Longshot: Horsewomen Who Surpass Expectations


Michael Phelps, Graduate Student Intern

Layers of Discrimination

Horsewomen have been a rarity; minority women, especially so. Historically, women with a desire to work within the horse industry faced long odds. They were up against both racial discrimination and sexism. African American horsewomen exhibit strong resolution and endure extraneous pressure.

The first female African American trainer was Sylvia Bishop. She noted of her early experiences on the track, “When I began training back in 1938, men were definitely shocked and surprised to see me. The fact that I was a woman, and on top of that a Black woman, was almost too much for some of the fellows.”1

Later, the first female African American jockey, Cheryl White, called herself a jockey, not "a jockette". She said, "The media made this term up… My license will say the same things the guys’ say.”2

Overcoming Professional Obstacles

Women persevered to overcome exceptional difficulties. For example, Cheryl White’s jockey license proved difficult to come by. As an apprentice jockey, she lost her first two races. Stewards told her she would need more experience before earning her full jockey license. White was disqualified in her third race after finishing in third place. They ordered her to complete two weeks of extra training before they would consider her again.

Another example is Sylvia Bishop, who chose to step in for her brother-in-law when he was temporarily restrained from training. She ran his stable and her own, producing winners from both.3

Sacrifices in Personal Lives

The pressure to perform is ever present in horse racing. These African American women dealt with the burdens of the barn in addition to responsibilities in the wider world. Bishop ran her foster mother’s tavern while also raising her daughter, Laverne, besides her long hours in training.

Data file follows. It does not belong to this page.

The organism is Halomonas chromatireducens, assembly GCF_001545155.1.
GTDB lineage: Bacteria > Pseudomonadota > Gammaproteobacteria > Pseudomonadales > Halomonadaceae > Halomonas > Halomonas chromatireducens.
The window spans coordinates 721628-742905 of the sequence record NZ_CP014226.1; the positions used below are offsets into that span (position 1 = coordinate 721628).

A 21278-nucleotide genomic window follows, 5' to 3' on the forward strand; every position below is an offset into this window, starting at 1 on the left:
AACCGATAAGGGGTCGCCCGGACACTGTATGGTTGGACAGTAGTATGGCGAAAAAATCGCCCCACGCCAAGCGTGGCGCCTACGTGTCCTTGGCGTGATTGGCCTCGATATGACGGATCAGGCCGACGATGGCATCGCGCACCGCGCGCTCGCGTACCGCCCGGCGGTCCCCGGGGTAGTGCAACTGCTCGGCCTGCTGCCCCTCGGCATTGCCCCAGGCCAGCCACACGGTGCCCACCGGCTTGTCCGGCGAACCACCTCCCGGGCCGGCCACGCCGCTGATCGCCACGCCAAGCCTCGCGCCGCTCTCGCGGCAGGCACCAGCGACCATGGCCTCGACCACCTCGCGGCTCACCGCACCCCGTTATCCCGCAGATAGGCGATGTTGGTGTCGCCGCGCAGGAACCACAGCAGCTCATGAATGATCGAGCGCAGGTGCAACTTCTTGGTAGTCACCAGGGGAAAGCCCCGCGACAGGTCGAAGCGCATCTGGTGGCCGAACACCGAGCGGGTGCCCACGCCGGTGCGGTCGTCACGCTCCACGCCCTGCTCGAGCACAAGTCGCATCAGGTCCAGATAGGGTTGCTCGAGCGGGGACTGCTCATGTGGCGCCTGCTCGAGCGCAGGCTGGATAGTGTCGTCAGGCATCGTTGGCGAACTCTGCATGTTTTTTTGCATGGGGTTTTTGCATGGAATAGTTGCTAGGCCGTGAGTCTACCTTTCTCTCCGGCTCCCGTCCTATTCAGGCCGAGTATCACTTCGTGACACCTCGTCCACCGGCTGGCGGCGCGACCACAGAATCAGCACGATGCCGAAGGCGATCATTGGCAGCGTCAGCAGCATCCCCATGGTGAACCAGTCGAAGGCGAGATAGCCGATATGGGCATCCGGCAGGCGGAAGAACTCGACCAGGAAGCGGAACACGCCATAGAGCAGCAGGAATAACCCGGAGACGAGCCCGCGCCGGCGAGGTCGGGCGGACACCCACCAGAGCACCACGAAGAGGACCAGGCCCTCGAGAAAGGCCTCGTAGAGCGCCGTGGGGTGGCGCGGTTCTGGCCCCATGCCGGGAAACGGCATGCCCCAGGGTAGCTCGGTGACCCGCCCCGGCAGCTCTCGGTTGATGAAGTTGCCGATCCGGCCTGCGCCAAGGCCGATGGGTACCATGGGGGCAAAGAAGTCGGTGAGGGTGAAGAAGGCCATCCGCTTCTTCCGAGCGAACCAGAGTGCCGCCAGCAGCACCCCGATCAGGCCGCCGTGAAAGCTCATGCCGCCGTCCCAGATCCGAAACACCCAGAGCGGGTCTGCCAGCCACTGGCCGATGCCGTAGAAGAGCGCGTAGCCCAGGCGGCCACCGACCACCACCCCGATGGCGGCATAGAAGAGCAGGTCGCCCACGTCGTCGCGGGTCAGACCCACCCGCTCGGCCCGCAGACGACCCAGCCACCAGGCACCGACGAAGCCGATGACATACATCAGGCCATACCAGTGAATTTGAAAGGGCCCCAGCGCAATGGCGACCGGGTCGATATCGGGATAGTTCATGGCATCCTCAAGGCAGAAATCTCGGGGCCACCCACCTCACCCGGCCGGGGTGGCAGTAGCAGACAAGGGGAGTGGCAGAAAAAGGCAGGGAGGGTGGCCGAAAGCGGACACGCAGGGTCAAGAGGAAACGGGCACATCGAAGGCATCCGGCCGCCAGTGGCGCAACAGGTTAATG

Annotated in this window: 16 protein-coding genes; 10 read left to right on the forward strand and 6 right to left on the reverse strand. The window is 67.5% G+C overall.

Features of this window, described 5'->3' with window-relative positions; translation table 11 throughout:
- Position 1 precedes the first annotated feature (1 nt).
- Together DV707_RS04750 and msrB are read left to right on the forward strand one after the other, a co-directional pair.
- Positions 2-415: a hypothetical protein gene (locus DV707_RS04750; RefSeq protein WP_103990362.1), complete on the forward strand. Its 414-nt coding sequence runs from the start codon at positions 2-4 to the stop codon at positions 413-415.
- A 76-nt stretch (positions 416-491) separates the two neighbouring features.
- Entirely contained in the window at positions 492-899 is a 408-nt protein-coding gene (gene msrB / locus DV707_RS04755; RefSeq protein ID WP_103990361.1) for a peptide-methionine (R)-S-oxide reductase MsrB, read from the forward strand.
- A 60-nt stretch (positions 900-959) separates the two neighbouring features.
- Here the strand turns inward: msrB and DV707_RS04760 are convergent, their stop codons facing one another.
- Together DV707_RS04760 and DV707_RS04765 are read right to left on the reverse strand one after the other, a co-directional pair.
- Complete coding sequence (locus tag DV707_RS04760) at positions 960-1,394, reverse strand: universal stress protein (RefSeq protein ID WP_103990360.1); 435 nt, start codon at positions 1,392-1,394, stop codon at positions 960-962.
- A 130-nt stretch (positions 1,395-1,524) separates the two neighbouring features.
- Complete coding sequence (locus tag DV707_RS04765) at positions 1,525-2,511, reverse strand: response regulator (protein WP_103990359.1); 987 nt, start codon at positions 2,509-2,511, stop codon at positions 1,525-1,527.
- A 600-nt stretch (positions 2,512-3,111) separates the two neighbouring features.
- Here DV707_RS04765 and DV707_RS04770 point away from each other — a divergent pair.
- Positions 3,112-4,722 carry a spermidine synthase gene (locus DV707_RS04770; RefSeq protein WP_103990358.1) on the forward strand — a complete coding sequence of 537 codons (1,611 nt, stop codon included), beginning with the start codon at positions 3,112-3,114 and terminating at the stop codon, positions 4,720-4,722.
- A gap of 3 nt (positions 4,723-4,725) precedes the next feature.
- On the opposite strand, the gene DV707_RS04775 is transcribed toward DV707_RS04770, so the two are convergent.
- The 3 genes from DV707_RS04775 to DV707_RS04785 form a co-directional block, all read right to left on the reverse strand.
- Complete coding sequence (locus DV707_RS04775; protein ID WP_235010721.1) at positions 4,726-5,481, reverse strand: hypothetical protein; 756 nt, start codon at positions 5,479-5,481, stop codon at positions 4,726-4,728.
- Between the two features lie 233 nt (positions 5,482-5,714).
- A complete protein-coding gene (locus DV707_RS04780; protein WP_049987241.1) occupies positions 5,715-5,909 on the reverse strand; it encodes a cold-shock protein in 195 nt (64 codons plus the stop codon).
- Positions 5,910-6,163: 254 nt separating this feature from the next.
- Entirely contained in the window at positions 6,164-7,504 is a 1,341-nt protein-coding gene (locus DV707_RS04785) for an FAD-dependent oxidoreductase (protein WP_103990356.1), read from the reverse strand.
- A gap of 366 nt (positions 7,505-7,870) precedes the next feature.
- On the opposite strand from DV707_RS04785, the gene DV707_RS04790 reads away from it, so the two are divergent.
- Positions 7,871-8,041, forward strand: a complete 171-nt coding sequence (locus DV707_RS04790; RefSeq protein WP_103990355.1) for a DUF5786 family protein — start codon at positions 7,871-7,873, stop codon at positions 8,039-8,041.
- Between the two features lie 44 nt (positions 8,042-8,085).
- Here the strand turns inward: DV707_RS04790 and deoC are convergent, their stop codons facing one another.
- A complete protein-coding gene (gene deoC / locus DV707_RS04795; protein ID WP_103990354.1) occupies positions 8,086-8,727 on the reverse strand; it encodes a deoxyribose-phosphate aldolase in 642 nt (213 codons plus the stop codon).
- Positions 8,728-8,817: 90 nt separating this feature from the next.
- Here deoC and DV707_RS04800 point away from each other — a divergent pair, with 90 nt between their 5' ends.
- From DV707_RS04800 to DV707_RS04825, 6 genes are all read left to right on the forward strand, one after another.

Cheryl White’s comeback to race in Pimlico’s all-female Lady Legends race required extra measures to prepare. “I believe that I have lost somewhere in the vicinity of 35-40 pounds. You name it, I’ve done it; different diets, not eating, laxatives, water pills. Went to the gym, went walking up mountains, sweatsuit, a little bit of everything,” White said.4
White and Bishop exemplify the extraordinary efforts that women have made to ensure their position and success within the male dominated structures of the Thoroughbred industry.


“Appaloosa Horse Club Hall Of Fame.” n.d. Appaloosa Horse Club. Accessed November 2, 2019.

Ebony. “Lady Horse Trainer,” December 1961.

Hines, Tina. 2007. “Jockey Cheryl White, An American Missed.” Horse-Races.Net. March 18, 2007.

Neff, Jason. n.d. JOCK: The Female Jockey Documentary. Accessed November 2, 2019.

Monaco, Peter. n.d. “The Story of Cheryl White, the First Black Female Jockey in U.S. Horse Racing History.” Bet Chicago. Accessed November 2, 2019.

Peddicord, Ross. 1991. “Black Horsemen to Be Cited at Pimlico Tribute.” Baltimore Sun, February 28, 1991.

Schelzig, Erik. 2005. “Sylvia Bishop, African American Race Horse Trainer.” I Speak of Dreams (blog). January 6, 2005.


When citing this article as a source in Chicago Manual of Style use this format: Last name, first name of Author. Chronicle of African Americans in the Horse Industry. n.d. “Title of Profile or Story.” International Museum of the Horse. Accessed date. URL of page cited.

  • 1Schelzig, “Sylvia Bishop, African American Race Horse Trainer.”
  • 2Kisner, “Teen-Aged Girl Cracks Barrier On Race Track.”
  • 3“Lady Horse Trainer.”
  • 4Neff, JOCK: The Female Jockey Documentary.